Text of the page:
Roast Lamb or Beef:
Many reds work with beef and lamb but fine Cabernet Sauvignon is a
noble match. There are some excellent ones out there
Jordan 2011 Cabernet Sauvignon, Alexander
Valley. Silky already, rich, elegant and impeccably
balanced--it's easy to see why Jordan Cabernet holds the #1 spot on
restaurant wine lists. Winemake Rob Davis knows how to select the right
lots to produce consistently flavorful, complex, ageworthy Cabernets
that are also accessible in their early years. Drink now ... or
cellar till 2022.
Amici Cabernet Sauvignon 2012 Napa Valley
Amici, founded in 1991, makes several
Cabernets, this being the basic one, but it is outstanding, with
intriguing black fruit flavors that will surely grow more complex and
aromatic with aging. Definitely one to cellar and enjoy from 2020-2025,
though some will love its youthful vigor and grip now.
Dry Creek Vyd
"The Mariner" 2012 Dry Creek Valley
A classic Bordeaux blend, well - balanced but rich and lively, with
blackberry, black currant and spicy oak flavors; consistently excellent
and can only improve but drinks
well now with roast or grilled lamb or beef.
Elizabeth Spencer 2011
Cabernet Sauvignon Oakville Napa Valley. Classic
Napa Valley Cabernet, with plum, black berries and cedary flavor notes,
well-structured to age a decade or more but can accompany roast meats
or game now. Tip: a nice gift for the North Carolina wine lover
on your holiday list, since it is a namesake for our esteemed Chapel Hill author, Elizabeth Spencer.
2010 Dragon's Tooth, Napa Valley
$60-70 That cool red dragon adorns this very toothsome red--a
blend of darks:
berry-ripe malbec (60%), petit verdot and cabernet sauvignon (20%
each). Lush, juicy, balanced. Great for winter grilling or roast meats.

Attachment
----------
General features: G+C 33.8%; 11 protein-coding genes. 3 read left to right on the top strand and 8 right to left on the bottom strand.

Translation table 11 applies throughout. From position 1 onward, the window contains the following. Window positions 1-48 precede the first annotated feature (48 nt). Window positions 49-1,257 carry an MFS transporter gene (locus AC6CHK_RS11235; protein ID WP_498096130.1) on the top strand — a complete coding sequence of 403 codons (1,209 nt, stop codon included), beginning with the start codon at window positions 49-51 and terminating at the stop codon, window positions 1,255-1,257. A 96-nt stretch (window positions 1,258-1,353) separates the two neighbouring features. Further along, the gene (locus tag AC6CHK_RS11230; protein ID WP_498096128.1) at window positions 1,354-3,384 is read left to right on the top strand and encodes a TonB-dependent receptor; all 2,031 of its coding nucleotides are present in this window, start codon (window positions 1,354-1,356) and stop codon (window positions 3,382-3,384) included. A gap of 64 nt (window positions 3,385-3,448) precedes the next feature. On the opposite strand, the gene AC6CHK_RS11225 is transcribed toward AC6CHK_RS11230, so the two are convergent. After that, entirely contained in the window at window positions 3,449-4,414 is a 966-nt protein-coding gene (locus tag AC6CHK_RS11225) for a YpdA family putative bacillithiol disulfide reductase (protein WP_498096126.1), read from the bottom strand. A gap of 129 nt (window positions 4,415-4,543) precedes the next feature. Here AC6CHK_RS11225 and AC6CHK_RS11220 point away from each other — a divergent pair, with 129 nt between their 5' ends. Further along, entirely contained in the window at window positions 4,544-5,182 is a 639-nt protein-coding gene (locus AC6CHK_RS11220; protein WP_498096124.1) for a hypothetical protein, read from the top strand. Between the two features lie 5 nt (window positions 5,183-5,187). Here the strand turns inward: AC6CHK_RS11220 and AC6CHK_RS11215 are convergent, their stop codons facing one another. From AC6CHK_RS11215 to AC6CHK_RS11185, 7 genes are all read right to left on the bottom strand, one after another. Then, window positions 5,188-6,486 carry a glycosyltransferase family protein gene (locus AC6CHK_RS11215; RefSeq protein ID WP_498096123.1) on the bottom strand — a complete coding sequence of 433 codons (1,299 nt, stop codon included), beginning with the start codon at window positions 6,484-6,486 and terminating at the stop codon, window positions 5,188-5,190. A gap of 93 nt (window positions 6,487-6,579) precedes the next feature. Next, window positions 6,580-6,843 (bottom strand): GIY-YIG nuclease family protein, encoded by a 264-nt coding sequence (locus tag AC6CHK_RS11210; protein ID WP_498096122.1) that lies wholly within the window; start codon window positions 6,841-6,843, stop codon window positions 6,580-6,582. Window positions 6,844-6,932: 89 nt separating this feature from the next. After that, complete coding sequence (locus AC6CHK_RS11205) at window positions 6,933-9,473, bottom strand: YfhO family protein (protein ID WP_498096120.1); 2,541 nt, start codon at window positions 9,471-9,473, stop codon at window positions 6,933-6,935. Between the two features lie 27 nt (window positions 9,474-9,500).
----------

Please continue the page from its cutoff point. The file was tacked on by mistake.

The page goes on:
Franc 2012, Dry Creek Valley (Sonoma) $27. Biltmore Estate
in Asheville, North Carolina, is making some outstanding wines, some
sourced from grapes grown in California. This is an excellent Cab
Franc, with ripe red currant flavors, excellent balance. A tasty red
now, but with the structure to improve with a few years on it. A
bit more intense is Biltmore's The
Hunt 2012, Sonoma County,$39.99. A blend of 40 percent
cabernet sauvignon, 35 cabernet franc, 25 merlot, aromas of ripe
berries, oak and vanilla, flavors of black cherry, this solid red can
handle hearty fare, such as roast meats, venison, duck confit now, but
will develop wonderful complexity and rich texture with some years of
bottle age--say, in 2020-2022 (it will be here before you know it!).
Noir. A frequent pick with many of my favorite dishes....because
its spicy, ruby-rich flavors so nicely complement roast fowl, game
(especially duck, goose, wild turkey)
love the various incarnations of Pinot Noir,
from the taut well-structured wines of France's Burgundy regions -- the
Côte de Nuits (richer, denser
appellations such as Nuits-St. Georges, Gevrey-Chambertin and
Vosne-Romanée) and the Côte
de Beaune (the lighter but elegant Volnays, Beaunes) and Côtes Chalonnaise (earthier
but simpler Givry, Mercurey), to the elegance and balance of Oregon Pinots, to the extravagant
fruit of Sonoma's Russian River Valley
and the engaging flavors of Pinots from California's central coast
(Santa Barbara, Santa Maria, Santa Lucia Highlands).
New Zealand is also producing intriguing Pinots: notably Felton
Road in Otago. They age extremely well -- recently enjoyed the rich and
velvety 2009, but it has several years ahead of it, at least to
2018. Cellar the 2012 for similar enjoyment.
I think one of the things Pinot
Noir/Burgundy fanatics love about the variety is a certain sauvage character--a kind of